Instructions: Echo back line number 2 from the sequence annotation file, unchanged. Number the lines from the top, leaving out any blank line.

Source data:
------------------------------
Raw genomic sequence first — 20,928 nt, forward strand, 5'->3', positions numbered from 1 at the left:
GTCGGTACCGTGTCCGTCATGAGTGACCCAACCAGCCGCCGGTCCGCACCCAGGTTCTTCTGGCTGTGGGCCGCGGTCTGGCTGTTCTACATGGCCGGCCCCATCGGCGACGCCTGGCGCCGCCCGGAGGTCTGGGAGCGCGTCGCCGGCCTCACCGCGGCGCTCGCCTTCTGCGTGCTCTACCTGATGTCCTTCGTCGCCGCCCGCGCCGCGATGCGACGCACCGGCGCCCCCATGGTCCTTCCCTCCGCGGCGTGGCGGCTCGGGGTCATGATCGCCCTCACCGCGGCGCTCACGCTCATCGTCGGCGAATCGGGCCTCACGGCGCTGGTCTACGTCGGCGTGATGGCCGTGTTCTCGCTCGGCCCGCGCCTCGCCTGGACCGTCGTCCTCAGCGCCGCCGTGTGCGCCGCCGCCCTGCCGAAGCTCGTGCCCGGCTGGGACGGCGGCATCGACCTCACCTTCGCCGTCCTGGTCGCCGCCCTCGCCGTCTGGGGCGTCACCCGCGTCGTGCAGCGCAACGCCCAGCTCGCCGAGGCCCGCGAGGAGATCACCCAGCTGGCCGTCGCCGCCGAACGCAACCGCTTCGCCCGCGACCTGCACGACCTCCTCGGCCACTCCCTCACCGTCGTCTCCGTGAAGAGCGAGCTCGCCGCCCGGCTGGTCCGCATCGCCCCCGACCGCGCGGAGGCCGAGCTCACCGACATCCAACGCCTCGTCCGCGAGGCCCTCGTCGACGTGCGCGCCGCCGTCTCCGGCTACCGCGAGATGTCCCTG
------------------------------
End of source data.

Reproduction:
GTCGGTACCGTGTCCGTCATGAGTGACCCAACCAGCCGCCGGTCCGCACCCAGGTTCTTCTGGCTGTGGGCCGCGGTCTGGCTGTTCTACATGGCCGGCCCCATCGGCGACGCCTGGCGCCGCCCGGAGGTCTGGGAGCGCGTCGCCGGCCTCACCGCGGCGCTCGCCTTCTGCGTGCTCTACCTGATGTCCTTCGTCGCCGCCCGCGCCGCGATGCGACGCACCGGCGCCCCCATGGTCCTTCCCTCCGCGGCGTGGCGGCTCGGGGTCATGATCGCCCTCACCGCGGCGCTCACGCTCATCGTCGGCGAATCGGGCCTCACGGCGCTGGTCTACGTCGGCGTGATGGCCGTGTTCTCGCTCGGCCCGCGCCTCGCCTGGACCGTCGTCCTCAGCGCCGCCGTGTGCGCCGCCGCCCTGCCGAAGCTCGTGCCCGGCTGGGACGGCGGCATCGACCTCACCTTCGCCGTCCTGGTCGCCGCCCTCGCCGTCTGGGGCGTCACCCGCGTCGTGCAGCGCAACGCCCAGCTCGCCGAGGCCCGCGAGGAGATCACCCAGCTGGCCGTCGCCGCCGAACGCAACCGCTTCGCCCGCGACCTGCACGACCTCCTCGGCCACTCCCTCACCGTCGTCTCCGTGAAGAGCGAGCTCGCCGCCCGGCTGGTCCGCATCGCCCCCGACCGCGCGGAGGCCGAGCTCACCGACATCCAACGCCTCGTCCGCGAGGCCCTCGTCGACGTGCGCGCCGCCGTCTCCGGCTACCGCGAGATGTCCCTG